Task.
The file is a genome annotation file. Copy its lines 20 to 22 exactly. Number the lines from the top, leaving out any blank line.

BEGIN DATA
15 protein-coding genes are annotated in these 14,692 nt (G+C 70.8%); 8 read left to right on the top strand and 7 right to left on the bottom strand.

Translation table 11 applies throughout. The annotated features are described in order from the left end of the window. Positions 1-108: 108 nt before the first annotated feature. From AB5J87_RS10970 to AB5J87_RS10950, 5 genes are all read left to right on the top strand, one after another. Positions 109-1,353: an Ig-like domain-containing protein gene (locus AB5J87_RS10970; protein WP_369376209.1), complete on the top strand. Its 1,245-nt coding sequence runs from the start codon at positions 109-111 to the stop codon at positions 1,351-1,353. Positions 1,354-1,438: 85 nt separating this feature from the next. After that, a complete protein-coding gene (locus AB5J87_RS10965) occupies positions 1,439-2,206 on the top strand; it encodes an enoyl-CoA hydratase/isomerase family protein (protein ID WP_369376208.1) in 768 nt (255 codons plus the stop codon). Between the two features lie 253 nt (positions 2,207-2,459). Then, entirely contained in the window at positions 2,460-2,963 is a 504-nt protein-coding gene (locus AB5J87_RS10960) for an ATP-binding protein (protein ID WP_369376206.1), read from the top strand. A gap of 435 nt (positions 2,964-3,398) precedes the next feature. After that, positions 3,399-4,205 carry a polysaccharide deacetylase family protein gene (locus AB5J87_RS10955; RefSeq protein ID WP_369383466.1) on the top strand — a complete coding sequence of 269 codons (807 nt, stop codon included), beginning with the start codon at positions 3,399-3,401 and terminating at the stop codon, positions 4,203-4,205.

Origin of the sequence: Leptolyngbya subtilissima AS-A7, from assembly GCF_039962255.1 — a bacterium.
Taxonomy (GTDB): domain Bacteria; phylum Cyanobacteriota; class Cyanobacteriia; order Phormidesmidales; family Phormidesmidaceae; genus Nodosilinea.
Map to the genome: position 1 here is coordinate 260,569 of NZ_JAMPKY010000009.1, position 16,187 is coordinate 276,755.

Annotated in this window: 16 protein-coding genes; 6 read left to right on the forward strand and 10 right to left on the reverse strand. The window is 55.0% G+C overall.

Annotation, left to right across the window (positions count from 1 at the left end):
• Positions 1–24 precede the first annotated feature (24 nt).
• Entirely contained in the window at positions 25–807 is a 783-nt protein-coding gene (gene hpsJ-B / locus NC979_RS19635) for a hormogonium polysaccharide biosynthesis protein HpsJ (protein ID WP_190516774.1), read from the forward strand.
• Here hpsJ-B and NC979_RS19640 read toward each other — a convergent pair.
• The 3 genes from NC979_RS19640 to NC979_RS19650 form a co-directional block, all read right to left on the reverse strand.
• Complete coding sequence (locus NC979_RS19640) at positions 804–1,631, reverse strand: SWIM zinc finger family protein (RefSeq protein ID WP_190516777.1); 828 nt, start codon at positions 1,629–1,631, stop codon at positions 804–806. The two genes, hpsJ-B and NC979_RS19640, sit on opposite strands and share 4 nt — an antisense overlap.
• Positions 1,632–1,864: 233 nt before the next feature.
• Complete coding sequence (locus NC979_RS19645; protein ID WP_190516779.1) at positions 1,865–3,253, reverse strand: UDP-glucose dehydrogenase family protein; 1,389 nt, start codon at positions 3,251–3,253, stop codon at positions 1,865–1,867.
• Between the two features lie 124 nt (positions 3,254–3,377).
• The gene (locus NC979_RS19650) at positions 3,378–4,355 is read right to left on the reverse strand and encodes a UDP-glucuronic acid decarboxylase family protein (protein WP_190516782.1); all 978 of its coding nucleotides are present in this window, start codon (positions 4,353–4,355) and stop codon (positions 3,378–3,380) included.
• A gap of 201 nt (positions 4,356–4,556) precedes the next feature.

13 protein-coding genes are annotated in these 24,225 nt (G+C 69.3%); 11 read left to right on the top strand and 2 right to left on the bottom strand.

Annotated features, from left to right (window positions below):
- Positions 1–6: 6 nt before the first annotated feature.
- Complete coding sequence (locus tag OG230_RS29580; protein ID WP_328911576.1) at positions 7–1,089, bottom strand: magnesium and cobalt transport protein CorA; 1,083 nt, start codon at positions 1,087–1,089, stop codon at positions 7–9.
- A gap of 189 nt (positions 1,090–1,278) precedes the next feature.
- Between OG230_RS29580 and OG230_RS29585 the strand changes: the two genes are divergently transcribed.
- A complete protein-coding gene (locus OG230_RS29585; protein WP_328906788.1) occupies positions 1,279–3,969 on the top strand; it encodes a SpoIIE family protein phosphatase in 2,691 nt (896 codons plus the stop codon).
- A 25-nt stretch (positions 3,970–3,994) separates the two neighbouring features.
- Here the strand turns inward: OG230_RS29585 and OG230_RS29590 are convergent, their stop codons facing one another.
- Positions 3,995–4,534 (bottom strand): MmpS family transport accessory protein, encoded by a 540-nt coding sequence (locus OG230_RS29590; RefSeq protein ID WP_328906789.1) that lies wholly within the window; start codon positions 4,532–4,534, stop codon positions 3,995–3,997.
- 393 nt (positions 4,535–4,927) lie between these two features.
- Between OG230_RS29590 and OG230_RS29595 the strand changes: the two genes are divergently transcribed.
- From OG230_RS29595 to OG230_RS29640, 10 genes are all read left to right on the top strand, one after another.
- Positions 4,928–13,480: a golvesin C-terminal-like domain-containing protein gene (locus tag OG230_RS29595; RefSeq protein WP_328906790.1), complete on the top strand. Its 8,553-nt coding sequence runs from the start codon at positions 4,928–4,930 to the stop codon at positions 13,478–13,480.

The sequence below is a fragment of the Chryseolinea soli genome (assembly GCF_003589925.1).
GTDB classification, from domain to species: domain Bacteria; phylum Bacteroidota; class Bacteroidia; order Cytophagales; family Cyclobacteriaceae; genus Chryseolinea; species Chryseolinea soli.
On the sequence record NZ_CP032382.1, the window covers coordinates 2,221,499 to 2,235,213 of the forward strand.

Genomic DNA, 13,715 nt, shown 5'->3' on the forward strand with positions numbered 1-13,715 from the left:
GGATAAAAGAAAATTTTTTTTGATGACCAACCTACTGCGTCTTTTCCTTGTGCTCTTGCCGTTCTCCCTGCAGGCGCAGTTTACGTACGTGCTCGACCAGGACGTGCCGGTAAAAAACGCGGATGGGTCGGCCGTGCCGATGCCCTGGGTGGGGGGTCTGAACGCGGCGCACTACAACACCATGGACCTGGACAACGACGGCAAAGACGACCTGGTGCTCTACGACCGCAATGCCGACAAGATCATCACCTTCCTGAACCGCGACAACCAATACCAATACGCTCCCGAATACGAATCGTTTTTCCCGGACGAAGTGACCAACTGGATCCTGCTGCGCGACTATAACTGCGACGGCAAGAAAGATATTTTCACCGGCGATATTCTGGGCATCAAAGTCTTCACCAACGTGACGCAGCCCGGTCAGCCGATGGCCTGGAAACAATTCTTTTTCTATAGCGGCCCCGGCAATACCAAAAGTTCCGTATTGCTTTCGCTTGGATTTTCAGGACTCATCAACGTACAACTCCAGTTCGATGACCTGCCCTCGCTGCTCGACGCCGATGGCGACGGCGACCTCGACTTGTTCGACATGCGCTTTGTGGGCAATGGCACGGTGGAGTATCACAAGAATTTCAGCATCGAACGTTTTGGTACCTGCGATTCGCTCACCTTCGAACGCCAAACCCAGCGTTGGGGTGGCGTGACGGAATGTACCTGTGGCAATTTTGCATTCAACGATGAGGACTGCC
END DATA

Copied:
- Positions 1–6: 6 nt before the first annotated feature.
- Complete coding sequence (locus tag OG230_RS29580; protein ID WP_328911576.1) at positions 7–1,089, bottom strand: magnesium and cobalt transport protein CorA; 1,083 nt, start codon at positions 1,087–1,089, stop codon at positions 7–9.
- A gap of 189 nt (positions 1,090–1,278) precedes the next feature.